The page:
By: Joshua Ramo: Little, Brown, 2009.
While it’s not strictly a business book, this is the best book for business that I’ve reviewed this year. It is, in fact, a whole new way of facing the future of any endeavor: Ramo suggests that the only way to deal with uncertainty is to accept that you can’t possibly predict anything.
He begins with an analogy from physics. When you methodically add single grains of sand to a pile, there is absolutely no way to tell which grain will cause an avalanche. Then, using examples from Google to Hizb’allah, he explains that no successful organization has a vision or strategic plan that can anticipate all the changes in a global and interconnected world. The successful ones, he says, are those that constantly adapt to change.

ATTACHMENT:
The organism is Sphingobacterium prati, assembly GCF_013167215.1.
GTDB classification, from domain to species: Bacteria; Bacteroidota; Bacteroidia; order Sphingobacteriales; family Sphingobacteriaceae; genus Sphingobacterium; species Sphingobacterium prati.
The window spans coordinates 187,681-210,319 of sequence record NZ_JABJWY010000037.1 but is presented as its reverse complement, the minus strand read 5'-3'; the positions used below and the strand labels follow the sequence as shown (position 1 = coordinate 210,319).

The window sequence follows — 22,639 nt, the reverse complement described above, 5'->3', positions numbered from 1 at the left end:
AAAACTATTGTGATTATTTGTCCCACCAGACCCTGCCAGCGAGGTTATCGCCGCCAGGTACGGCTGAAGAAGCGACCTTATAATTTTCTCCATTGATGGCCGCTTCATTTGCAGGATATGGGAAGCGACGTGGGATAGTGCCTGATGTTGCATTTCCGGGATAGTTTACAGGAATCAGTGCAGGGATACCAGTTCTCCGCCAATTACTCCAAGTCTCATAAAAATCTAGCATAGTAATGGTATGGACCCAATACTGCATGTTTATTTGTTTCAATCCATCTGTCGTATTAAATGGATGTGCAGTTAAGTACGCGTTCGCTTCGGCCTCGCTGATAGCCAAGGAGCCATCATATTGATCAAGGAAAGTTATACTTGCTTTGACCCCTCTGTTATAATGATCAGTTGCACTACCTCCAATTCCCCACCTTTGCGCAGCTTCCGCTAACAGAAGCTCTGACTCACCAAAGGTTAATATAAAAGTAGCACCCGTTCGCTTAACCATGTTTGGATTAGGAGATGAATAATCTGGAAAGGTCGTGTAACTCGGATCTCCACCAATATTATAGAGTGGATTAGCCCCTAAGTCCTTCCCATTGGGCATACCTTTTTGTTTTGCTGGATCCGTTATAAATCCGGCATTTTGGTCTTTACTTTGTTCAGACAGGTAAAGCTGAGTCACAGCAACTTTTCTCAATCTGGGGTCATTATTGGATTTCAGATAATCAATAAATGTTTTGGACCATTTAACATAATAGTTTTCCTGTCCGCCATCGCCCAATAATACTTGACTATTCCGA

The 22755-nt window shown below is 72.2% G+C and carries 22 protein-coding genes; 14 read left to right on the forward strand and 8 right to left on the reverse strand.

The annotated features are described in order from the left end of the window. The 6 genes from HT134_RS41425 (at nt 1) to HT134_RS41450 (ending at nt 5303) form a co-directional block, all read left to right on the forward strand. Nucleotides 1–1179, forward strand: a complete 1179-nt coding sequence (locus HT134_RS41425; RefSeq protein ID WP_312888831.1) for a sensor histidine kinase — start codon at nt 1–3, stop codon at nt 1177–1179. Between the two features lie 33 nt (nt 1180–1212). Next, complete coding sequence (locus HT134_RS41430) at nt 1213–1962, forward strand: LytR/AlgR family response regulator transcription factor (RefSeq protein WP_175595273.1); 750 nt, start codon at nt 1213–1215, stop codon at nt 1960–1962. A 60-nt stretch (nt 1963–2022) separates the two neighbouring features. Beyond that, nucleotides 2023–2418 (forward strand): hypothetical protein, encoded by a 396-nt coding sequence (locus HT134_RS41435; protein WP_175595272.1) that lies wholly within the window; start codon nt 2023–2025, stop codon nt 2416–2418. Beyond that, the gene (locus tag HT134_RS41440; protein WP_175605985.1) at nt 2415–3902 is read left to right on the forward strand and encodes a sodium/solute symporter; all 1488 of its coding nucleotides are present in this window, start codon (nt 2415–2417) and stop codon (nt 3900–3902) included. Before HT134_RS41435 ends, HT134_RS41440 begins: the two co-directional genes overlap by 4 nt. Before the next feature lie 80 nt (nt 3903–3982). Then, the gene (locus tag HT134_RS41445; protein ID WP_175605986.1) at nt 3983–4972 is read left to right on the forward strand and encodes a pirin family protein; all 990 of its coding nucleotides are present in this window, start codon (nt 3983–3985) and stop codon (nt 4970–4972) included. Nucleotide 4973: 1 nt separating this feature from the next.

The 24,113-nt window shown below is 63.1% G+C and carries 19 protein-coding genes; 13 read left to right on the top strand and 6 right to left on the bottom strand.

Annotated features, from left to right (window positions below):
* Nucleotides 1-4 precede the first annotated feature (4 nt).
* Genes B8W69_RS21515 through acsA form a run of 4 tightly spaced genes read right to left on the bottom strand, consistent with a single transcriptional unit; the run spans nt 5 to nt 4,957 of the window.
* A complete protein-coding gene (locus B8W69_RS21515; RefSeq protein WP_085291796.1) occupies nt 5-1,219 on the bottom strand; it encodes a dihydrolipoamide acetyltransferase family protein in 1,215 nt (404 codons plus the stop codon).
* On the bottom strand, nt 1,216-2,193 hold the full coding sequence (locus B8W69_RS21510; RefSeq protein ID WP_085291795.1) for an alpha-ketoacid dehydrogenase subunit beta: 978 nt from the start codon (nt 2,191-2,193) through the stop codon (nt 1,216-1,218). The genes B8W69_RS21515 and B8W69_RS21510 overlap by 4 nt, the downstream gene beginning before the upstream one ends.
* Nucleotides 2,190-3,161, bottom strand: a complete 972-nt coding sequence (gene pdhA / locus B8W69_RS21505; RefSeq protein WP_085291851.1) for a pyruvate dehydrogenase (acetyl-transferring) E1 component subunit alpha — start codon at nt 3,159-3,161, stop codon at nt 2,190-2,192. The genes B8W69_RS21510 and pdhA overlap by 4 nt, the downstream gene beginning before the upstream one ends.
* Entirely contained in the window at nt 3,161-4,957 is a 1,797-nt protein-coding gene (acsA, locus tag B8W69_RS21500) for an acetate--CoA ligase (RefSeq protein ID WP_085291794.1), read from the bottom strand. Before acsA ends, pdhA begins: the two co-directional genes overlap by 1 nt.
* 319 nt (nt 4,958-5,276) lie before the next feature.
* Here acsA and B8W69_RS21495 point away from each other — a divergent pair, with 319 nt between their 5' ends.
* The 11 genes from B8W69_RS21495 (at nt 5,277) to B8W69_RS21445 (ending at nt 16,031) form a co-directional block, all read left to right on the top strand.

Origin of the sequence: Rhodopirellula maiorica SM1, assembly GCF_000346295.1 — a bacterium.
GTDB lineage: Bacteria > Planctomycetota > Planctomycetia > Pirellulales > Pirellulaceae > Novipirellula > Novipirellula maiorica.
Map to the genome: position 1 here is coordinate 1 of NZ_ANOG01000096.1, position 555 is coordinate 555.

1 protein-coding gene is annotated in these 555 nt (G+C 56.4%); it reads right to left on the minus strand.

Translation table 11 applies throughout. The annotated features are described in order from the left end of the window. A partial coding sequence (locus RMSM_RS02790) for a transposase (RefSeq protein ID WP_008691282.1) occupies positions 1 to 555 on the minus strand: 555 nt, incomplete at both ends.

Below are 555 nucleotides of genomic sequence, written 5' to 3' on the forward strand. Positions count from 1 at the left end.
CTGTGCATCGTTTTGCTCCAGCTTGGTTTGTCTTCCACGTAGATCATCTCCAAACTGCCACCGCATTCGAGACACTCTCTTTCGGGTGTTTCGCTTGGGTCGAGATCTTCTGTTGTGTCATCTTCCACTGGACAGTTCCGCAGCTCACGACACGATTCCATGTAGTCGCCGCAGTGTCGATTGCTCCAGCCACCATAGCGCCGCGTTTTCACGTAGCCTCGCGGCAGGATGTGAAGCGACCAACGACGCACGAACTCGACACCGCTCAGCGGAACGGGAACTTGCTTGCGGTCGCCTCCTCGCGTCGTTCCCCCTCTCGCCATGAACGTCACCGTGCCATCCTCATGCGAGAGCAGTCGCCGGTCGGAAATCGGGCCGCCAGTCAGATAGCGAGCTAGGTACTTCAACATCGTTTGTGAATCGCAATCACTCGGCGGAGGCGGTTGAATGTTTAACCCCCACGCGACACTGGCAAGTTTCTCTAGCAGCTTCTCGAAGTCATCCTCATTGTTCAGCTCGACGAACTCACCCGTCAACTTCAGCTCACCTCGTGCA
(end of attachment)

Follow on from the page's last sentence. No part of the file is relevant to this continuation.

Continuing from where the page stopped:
For most businesses, that attitude is too frightening to contemplate. Strategic planning, quarterly earnings projections, and overpaid executives are not guarantees of anything. Instead, he recommends that organizations think long-term, holistically and flexibly. It’s not innovation as a growth or survival strategy—it’s innovation as an organizational structure, a product and a philosophy.
This one gets a 9.8 on the LL innovation meter. I’d recommend it for anyone who wants to be part of a viable organization in the next few decades. And if any of our nation’s political leaders have the time, it should be on their reading lists as well.